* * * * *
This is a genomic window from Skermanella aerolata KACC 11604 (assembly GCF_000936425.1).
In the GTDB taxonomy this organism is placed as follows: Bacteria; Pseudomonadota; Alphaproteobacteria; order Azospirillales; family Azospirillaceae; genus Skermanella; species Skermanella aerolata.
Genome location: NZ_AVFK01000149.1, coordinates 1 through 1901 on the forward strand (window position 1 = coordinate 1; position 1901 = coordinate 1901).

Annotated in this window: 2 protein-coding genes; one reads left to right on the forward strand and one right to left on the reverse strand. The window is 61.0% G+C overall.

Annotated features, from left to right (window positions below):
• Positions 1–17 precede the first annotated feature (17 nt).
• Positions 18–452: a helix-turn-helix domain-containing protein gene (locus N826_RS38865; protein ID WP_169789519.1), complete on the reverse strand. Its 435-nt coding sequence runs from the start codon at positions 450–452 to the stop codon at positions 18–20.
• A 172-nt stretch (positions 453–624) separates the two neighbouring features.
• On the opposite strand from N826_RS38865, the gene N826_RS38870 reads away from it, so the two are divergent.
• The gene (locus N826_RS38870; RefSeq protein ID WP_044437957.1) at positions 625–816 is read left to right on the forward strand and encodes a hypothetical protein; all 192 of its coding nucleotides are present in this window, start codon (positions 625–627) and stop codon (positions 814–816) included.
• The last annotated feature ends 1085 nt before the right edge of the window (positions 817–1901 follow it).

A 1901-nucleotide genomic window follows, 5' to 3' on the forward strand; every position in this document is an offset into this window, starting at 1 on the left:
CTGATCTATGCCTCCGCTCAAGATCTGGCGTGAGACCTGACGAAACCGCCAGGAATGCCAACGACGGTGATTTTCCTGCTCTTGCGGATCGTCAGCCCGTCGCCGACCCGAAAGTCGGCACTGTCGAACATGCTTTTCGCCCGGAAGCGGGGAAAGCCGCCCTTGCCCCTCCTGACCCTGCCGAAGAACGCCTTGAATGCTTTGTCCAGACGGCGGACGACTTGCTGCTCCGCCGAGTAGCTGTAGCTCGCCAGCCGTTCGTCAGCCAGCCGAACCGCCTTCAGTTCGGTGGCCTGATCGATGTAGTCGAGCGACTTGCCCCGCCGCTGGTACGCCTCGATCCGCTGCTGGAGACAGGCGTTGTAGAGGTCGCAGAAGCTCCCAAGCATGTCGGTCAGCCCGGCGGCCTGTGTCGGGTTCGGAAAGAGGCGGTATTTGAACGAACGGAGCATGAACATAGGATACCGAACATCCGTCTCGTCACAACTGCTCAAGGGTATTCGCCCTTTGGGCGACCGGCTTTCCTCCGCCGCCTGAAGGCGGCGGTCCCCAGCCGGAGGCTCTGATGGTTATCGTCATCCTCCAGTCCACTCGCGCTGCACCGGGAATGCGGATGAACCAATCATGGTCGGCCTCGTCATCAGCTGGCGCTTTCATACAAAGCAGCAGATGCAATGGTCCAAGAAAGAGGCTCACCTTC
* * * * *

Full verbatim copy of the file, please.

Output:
This is a genomic window from Skermanella aerolata KACC 11604 (assembly GCF_000936425.1).
In the GTDB taxonomy this organism is placed as follows: Bacteria; Pseudomonadota; Alphaproteobacteria; order Azospirillales; family Azospirillaceae; genus Skermanella; species Skermanella aerolata.
Genome location: NZ_AVFK01000149.1, coordinates 1 through 1901 on the forward strand (window position 1 = coordinate 1; position 1901 = coordinate 1901).

Annotated in this window: 2 protein-coding genes; one reads left to right on the forward strand and one right to left on the reverse strand. The window is 61.0% G+C overall.

Annotated features, from left to right (window positions below):
• Positions 1–17 precede the first annotated feature (17 nt).
• Positions 18–452: a helix-turn-helix domain-containing protein gene (locus N826_RS38865; protein ID WP_169789519.1), complete on the reverse strand. Its 435-nt coding sequence runs from the start codon at positions 450–452 to the stop codon at positions 18–20.
• A 172-nt stretch (positions 453–624) separates the two neighbouring features.
• On the opposite strand from N826_RS38865, the gene N826_RS38870 reads away from it, so the two are divergent.
• The gene (locus N826_RS38870; RefSeq protein ID WP_044437957.1) at positions 625–816 is read left to right on the forward strand and encodes a hypothetical protein; all 192 of its coding nucleotides are present in this window, start codon (positions 625–627) and stop codon (positions 814–816) included.
• The last annotated feature ends 1085 nt before the right edge of the window (positions 817–1901 follow it).

A 1901-nucleotide genomic window follows, 5' to 3' on the forward strand; every position in this document is an offset into this window, starting at 1 on the left:
CTGATCTATGCCTCCGCTCAAGATCTGGCGTGAGACCTGACGAAACCGCCAGGAATGCCAACGACGGTGATTTTCCTGCTCTTGCGGATCGTCAGCCCGTCGCCGACCCGAAAGTCGGCACTGTCGAACATGCTTTTCGCCCGGAAGCGGGGAAAGCCGCCCTTGCCCCTCCTGACCCTGCCGAAGAACGCCTTGAATGCTTTGTCCAGACGGCGGACGACTTGCTGCTCCGCCGAGTAGCTGTAGCTCGCCAGCCGTTCGTCAGCCAGCCGAACCGCCTTCAGTTCGGTGGCCTGATCGATGTAGTCGAGCGACTTGCCCCGCCGCTGGTACGCCTCGATCCGCTGCTGGAGACAGGCGTTGTAGAGGTCGCAGAAGCTCCCAAGCATGTCGGTCAGCCCGGCGGCCTGTGTCGGGTTCGGAAAGAGGCGGTATTTGAACGAACGGAGCATGAACATAGGATACCGAACATCCGTCTCGTCACAACTGCTCAAGGGTATTCGCCCTTTGGGCGACCGGCTTTCCTCCGCCGCCTGAAGGCGGCGGTCCCCAGCCGGAGGCTCTGATGGTTATCGTCATCCTCCAGTCCACTCGCGCTGCACCGGGAATGCGGATGAACCAATCATGGTCGGCCTCGTCATCAGCTGGCGCTTTCATACAAAGCAGCAGATGCAATGGTCCAAGAAAGAGGCTCACCTTC